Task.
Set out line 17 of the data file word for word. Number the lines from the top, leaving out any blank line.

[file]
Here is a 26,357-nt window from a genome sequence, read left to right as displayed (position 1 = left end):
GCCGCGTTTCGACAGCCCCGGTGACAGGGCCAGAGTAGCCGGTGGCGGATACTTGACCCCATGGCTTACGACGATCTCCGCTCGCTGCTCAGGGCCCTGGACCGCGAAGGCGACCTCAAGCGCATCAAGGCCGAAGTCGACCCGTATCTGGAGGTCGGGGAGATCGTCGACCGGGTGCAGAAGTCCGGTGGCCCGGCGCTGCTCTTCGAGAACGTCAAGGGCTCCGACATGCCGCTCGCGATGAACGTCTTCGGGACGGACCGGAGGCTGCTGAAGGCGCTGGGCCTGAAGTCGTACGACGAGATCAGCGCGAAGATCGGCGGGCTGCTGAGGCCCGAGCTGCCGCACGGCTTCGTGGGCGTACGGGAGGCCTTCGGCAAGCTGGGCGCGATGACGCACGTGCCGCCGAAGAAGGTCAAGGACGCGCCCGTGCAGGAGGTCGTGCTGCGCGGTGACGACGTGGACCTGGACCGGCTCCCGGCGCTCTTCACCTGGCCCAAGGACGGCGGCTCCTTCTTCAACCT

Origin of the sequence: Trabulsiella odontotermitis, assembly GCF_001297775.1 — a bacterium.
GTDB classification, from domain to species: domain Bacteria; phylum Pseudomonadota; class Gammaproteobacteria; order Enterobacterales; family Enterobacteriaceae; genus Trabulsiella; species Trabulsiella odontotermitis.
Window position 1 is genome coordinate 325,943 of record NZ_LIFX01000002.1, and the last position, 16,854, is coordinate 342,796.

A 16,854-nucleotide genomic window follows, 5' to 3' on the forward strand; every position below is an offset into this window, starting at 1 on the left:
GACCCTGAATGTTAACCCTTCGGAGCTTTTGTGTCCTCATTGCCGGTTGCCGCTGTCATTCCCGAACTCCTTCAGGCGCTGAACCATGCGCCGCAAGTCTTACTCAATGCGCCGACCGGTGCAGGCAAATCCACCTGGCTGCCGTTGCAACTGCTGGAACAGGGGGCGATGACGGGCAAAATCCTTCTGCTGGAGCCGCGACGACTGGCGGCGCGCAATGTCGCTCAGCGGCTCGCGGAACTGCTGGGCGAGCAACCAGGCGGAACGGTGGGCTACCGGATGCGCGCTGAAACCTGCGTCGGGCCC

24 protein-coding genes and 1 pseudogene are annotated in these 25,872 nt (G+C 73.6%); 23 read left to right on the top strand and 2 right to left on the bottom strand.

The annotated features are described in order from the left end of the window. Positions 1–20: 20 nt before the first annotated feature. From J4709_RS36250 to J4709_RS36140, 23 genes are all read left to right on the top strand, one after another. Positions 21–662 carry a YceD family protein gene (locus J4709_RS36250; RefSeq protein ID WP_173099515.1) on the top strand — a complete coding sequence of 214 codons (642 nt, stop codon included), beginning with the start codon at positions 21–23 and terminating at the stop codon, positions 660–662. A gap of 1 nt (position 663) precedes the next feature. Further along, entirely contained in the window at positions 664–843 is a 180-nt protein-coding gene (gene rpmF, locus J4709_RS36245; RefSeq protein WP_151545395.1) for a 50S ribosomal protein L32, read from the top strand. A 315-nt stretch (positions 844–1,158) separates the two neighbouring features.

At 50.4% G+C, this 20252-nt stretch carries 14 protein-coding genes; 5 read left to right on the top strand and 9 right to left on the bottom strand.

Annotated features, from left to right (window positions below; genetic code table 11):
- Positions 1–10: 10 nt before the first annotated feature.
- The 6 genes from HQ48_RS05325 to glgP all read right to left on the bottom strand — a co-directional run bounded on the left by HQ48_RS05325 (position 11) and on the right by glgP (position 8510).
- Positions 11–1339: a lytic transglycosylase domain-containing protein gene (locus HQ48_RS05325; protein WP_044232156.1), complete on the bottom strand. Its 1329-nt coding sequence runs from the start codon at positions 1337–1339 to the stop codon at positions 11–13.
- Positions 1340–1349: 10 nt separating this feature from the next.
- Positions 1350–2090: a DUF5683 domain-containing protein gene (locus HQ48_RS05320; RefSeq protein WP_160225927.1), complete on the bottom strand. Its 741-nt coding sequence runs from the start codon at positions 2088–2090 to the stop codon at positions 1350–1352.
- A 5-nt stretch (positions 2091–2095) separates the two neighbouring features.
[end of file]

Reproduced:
- A 5-nt stretch (positions 2091–2095) separates the two neighbouring features.